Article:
The mere mention of the name Homeworld brings with it a flurry of warm fuzzies for basically anyone who was PC gaming at the time. The original game in 1999 was a pioneer, breaking ground and sucking people into a world of fleet-based three-dimensional strategy; the sequel a few years later was basically more of the same but better looking. You scarcely need to don the rose tinted specs to appreciate just how great those classics were.
A splendorous and revered space-based real time strategy title with a furiously devoted fan base could hardly be considered the simplest choice of game to remaster. Nevertheless, this is the grandiose and, perhaps, daunting task with which Gearbox Software set themselves shortly after plucking the abandoned IP from the remains of THQ in early 2013.
That purchase was met with a degree of scepticism, ‘Wha..? The Borderlands guys? Doing Homeworld!?’ HD rehashes for the two original games were announced soon after, but given some of the disappointingly skeletal re-releases the gaming community had already seen by then, few people were left any more convinced.
Keen to diffuse cynics, Gearbox promptly announced they’d be working hand-in-hand with some of the original creators. From that point on it was all excitement, expectation and bated breath. The hype peaked a couple of Sundays ago when a onslaught of impressive-looking gameplay footage was unleashed at PAX South to the orthodox purring and cooing of a captivated audience.
Still not entirely sure that spaceships work the same way as guns, we decided to speak with Chief Creative Officer Brian Martel and Product Manager Chris Faylor so they could explain more.
You can read the interview or listen the interview with the player below.[powerpress]
IncGamers: What’s your personal connection to Homeworld?
Brian Martel: For me, it’s always been this amazing epic/mythic tale of the people that are leaving their homeworld and going across the galaxy to find another planet. That kind of Battlestar Galactica meets Star Wars thing is just fricking cool. I think it’s got some of the best ship designs in the last 20 years. I always loved the sense of scale and the space opera thing.
Over the years as it just languished and sat around and no one ever figured out how to get it released, I would occasionally just pick it up and play a few missions here and there and think, ‘Wow, that looks amazing.’ It was just one of those things which I always loved.
IncGamers: Why make a remastered edition?
Brian Martel: These games were just sitting around not doing anything – a kind of a sad travesty in the pantheon of gaming – so somebody had to do something about that. Luckily, with us being able to win the bid on this (the IP) it was our turn to do something right with it. We didn’t want to be this knock off company that would just take it and put it out there. ‘Yeah it’s digitally redone and it eventually goes out on sale and whatever.’ We wanted to make it as good as it could possibly be.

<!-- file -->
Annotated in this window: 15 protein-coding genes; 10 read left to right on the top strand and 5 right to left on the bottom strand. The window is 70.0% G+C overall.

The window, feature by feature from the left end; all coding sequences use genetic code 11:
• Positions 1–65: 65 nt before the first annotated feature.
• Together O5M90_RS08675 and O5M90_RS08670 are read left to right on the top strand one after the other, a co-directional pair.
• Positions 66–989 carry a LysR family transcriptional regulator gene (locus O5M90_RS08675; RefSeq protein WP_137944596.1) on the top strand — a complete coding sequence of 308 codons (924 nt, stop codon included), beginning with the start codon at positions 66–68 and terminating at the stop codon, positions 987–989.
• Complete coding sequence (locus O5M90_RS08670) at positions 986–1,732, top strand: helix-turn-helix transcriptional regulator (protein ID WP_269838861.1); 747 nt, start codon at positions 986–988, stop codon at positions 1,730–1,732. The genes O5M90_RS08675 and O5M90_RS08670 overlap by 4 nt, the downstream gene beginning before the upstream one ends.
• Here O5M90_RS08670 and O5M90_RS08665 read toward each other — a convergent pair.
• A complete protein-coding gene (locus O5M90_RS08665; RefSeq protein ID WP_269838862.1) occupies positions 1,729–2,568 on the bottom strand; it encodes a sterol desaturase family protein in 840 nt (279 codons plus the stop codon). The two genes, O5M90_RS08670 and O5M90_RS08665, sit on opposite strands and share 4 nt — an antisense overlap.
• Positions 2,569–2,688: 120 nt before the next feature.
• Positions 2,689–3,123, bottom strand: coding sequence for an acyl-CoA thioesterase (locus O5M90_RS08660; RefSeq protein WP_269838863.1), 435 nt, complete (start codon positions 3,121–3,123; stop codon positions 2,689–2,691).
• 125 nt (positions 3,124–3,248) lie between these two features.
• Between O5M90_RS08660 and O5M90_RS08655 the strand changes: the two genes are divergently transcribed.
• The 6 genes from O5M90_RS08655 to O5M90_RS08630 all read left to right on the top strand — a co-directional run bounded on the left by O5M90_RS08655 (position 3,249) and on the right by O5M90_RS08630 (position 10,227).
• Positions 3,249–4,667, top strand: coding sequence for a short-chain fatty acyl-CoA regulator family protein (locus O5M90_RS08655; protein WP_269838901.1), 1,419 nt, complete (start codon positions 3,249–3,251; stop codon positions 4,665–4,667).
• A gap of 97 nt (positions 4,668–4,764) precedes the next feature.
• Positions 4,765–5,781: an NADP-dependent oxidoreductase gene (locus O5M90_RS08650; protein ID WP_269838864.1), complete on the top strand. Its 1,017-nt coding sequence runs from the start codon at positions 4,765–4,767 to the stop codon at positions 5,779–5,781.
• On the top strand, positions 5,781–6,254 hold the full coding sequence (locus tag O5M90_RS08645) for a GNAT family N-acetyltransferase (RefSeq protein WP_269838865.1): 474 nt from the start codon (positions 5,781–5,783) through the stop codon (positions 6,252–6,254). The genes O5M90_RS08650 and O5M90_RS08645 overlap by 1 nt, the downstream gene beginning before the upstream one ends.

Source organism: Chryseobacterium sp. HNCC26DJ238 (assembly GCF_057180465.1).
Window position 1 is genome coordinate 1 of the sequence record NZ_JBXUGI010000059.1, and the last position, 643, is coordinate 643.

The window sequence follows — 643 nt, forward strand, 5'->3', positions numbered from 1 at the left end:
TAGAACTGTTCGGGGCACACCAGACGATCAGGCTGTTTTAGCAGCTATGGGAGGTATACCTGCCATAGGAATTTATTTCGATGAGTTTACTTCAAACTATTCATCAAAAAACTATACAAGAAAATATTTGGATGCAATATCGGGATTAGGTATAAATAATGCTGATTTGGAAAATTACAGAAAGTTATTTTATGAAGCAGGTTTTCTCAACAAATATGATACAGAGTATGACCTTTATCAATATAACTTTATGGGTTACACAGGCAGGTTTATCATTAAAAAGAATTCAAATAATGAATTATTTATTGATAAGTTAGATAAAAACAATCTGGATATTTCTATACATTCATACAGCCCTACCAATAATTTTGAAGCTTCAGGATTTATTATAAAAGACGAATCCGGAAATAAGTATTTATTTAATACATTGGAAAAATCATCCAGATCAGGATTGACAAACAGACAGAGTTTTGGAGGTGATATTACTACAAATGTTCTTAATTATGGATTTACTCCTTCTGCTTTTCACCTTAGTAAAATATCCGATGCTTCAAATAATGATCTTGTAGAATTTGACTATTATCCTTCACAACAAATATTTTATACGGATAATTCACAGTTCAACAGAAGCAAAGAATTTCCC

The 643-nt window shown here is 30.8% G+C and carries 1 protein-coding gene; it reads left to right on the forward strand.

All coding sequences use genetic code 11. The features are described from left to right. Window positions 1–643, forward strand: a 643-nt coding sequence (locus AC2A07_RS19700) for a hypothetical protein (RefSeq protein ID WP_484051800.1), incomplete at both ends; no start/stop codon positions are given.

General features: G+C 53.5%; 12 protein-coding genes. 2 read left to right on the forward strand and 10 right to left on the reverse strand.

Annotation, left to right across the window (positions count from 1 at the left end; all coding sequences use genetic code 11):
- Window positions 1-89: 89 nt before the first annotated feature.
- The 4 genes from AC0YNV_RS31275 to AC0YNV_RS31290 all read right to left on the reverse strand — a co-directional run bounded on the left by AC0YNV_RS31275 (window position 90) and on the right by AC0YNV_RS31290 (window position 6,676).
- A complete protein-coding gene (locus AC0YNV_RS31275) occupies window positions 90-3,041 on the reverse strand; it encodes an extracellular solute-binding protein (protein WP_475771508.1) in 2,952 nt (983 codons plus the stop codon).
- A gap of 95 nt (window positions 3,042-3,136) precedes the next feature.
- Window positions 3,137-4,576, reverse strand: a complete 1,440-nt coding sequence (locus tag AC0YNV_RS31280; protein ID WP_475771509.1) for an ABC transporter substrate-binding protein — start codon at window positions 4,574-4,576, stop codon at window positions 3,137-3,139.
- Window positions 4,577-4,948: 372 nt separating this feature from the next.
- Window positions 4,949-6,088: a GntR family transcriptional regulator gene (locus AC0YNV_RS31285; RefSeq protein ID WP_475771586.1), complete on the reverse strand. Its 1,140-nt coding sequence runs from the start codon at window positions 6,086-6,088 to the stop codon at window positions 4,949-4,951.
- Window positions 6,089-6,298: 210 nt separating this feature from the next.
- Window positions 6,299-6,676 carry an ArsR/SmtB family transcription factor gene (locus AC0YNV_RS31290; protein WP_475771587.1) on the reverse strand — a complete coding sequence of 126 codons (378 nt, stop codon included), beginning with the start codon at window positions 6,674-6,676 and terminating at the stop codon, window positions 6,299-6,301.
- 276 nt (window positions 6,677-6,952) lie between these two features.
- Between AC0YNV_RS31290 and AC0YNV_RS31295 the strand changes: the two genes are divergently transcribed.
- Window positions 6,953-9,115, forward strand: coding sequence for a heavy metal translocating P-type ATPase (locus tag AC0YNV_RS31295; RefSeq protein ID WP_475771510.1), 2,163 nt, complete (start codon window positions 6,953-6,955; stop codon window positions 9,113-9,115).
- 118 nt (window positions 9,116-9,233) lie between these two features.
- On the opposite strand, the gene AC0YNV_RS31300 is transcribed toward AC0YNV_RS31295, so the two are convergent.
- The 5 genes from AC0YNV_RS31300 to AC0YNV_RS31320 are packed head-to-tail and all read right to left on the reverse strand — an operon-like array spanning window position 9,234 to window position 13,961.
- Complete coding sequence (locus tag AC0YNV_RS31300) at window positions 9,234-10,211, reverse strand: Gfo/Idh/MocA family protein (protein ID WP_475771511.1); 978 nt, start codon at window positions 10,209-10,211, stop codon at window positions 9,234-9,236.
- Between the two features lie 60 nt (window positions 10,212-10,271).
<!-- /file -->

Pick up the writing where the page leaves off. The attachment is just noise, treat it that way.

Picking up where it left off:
I think what we achieved is what people have in their mind’s eye when they look back at the old Homeworld. You have these lens which you look back at old games through and think about how incredible they were, then you go play them again and you’re like, ‘Oh! Oh…. well… that’s a little clunky’ or whatever. So what we wanted to do is make sure that wasn’t how you felt when you played the remastered version; but it looked like what you expected, it sounded like you remembered, and all these things. That was our approach, let’s make this thing amazing.
IncGamers: What sort of changes have you made which will affect the gameplay?
Brian Martel: One of the things we realised is that Homeworld 1 was fine, but it’s a bit of an older engine, and Homeworld 2 had really started to get in to more modern day rendering technology and other kinds of tech that was there. So we took Homeworld 1 and imported it into 2 so that we’d have this unified foundation to be able to look to the future if we wanted to, but also to make it so that these two games were on par and that they felt like one glorious overarching story between one and two.
We also knew that if you were going to play the remastered version of 1 that we had to make sure that things like the formations and the way that ships work is correct and felt like you remember it and like it did.
So then we would take those things and say like, ‘what if we took the multiplayer and brought all this together and were able to play with all the factions against each other in all the maps in Homeworld?’ We also overhauled the UI and brought it into kind of modern sensibilities. These are the kinds of things we did.
Chris Faylor: When we first announced that we’d purchased Homeworld a lot of the response was, ‘Hey! Are you guys going to bring all the improvements from Homeworld 2 into 1?’ It’s not giant gameplay changes, it’s the hotkeys and the way you move units. It’s just for the sake of consistency.
One really cool bit for that was that back in the day the voice of the mothership in Homeworld 1, her name is Heidi, they tried to get her to reprise the role in Homeworld 2 but she was pregnant at the time to the point where it had altered the sound of her voice and instead they had to cast a sound-alike. That was something that some of the more hardcore fans weren’t happy with. So this time we were able to get the original Heidi back and rerecord all the original lines.
IncGamers: Just to be clear, although now they’re both using the same engine, the ships in Homeworld 1 still control exactly as they did in Homeworld 1?
Brian Martel: Yep
IncGamers: So, Gearbox working on an RTS… what’s all that about?
Brian Martel: You know we hadn’t made a skateboarding game before we worked on that and we hadn’t made a musical game before we did that. We’ve got a pedigree of people here who love lots and lots of different games. Myself, I worked at Microprose and my first game was working on Civilization 1.
Even though our focus is AAA shooter games, that doesn’t mean we’re not capable of handling all the rest of these things.